Whilst SF are undobtedly no great shakes when it comes to economics, the Plain People of the Southern Irish territories, increasingly realise they are more on the money than those that led Ireland into near bankruptcy.

  • Pete Baker

    Sammy Mac MU

    You might be taken more seriously if you were more honest.

  • Cormac mac Art

    And if they cannot get beyond 10% there is no hope of a united Ireland. Fact.

  • Cormac mac Art

    ”The only sting in the tail for SF is that the very thing they so crave is the very thing that will sink them, Unity on the Island of Ireland. So far they have succeeded in driving voters away from their party in the Republic coming in at under 7% of the popular vote, when this happens in Northern Ireland they will have united the people of Ireland at last. Nevermind, it will have been worth it as it “really is the economy stupid.”

    Plus, it will make them a minority party in the Dail. I think they prefer being a big fish in a smaller pond.

    Moderate Unionist – I don’t remember SF’s talk at the time but that is because, like over 90% of us down here, we don’t listen to them. They are a party of the north, not the republic.

  • Munsterview


    If a week is a long time in politics, so is a year of weeks, a couple of years or a half decade. While there is no guarantee that S.F. will be the voice of the Nationalist majority in five of ten years time in the six counties, neither is there any basis for what is implicit in all your recent postings that S.F. North and South are the only force impelling political unification on this island!

    Fianna Fail for example, on present reckoning, are heading for a roasting at the next election. However few they will be, their well padded posteriors will not be destined for the back benches for too long. No body gave Jack Lynch/ Martin O’Donoghue too much of a chance until they came up with the big idea ‘ditch rates’ to buy the election!.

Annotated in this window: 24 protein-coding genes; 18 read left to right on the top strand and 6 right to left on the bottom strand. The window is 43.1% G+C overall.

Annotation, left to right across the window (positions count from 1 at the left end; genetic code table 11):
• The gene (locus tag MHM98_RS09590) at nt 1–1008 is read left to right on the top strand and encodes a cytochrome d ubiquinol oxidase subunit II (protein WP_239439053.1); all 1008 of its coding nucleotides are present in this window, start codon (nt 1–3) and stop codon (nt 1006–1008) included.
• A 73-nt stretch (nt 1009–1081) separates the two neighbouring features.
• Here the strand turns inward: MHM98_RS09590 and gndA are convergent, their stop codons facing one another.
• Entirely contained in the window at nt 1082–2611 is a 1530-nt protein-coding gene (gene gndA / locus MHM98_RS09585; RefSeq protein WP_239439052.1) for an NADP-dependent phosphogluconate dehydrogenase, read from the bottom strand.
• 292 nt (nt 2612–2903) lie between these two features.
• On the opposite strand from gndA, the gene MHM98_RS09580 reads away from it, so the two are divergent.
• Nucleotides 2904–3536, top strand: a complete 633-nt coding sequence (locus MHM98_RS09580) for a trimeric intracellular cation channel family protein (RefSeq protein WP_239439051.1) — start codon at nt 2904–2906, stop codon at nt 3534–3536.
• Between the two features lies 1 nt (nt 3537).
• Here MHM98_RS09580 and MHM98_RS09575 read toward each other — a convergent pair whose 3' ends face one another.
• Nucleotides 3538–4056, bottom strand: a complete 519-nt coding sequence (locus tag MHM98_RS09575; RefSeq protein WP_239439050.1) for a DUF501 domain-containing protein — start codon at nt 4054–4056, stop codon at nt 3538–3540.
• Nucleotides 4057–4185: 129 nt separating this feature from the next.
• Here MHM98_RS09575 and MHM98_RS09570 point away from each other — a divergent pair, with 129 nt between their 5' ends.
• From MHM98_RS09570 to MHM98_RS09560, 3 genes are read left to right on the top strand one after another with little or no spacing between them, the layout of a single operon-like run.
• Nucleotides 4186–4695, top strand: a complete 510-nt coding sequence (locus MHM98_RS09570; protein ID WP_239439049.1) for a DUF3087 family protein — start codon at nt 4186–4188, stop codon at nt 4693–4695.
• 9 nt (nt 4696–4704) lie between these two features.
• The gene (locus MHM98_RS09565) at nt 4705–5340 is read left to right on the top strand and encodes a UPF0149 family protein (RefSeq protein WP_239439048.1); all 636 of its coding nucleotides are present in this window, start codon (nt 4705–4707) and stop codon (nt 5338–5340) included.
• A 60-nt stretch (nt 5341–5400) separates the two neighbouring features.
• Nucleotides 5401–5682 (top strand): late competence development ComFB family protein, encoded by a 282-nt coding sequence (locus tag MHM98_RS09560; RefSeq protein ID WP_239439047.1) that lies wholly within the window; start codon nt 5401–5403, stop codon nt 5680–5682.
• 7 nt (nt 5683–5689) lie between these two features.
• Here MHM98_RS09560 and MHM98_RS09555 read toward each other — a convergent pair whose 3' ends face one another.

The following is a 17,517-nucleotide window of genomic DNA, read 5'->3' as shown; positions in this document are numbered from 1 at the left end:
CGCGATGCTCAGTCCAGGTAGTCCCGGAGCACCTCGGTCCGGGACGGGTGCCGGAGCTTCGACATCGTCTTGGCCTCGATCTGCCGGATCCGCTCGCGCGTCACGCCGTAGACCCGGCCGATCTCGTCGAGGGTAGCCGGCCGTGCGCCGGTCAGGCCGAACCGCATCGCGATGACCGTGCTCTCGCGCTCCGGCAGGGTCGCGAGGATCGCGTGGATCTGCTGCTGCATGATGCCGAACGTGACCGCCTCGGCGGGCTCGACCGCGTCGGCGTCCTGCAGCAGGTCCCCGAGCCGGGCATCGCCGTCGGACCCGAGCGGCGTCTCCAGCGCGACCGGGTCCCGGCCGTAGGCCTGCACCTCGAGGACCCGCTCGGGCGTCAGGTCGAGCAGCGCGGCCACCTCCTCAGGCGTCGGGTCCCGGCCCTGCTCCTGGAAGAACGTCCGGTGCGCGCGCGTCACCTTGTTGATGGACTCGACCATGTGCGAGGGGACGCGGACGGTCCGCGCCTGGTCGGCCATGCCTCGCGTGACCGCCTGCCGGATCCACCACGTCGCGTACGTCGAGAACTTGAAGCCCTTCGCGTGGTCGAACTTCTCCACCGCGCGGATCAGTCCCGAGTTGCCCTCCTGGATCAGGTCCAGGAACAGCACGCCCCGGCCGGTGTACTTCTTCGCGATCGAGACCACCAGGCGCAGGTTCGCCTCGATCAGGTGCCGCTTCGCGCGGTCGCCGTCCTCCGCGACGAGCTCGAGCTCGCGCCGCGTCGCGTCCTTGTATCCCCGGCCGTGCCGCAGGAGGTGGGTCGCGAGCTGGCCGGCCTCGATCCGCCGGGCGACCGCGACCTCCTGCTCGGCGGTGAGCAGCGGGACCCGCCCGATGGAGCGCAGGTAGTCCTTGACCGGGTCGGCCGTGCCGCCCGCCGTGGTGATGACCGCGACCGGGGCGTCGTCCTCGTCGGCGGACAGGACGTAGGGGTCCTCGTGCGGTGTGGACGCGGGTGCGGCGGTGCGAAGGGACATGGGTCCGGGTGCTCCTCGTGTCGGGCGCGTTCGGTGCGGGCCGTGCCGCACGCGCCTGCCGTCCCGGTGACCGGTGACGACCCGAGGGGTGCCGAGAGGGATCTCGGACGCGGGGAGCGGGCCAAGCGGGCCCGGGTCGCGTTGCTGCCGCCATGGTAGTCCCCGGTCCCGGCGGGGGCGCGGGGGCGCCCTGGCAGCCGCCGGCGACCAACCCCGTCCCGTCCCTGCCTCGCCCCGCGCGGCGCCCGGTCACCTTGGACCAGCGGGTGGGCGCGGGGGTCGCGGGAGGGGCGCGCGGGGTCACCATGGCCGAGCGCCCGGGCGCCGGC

2016 coming up and all that National Unity could be their next ‘Big Idea’ and they are capable of it, if it is expedient, with costs like those of rates abolition all those years ago not entering into the equation.

  • Cormac mac Art

    But Munster, SF ARE the only party north and south activly purseing unification. With other partys its just an aspiration, not their core reason for existence. SF have buillt their entire being upon Irish unification.

    I grant you are right in the ‘week is a long time …” theme. But, the political landscape north and south has remained substancially unchanged for decades. The only real changes are independents, ebb/flow of smaller partys, and the appearace and dissaperarance of other smaller parties.

    The idea that FF would sabatoge their position as biggest party in the Republic just to win a single election/achieve unification is not realistic.

    That fact of the matter is, Irish unification is not a priority to voters in the Republic. Nor has it been for a very, very long time.

  • Munsterview


    Yeah right! Just like Fianna Failure would not embark on policies that put Twenty-Six Ireland Inc. in the dust bin for generations! Or the abolition of House Rates in the Lynch/Martin O’Donoghue era, an opportunist idea that deprived Local Government and the County Councils of proper financing at the stroke of a pen and left them bankrupt since?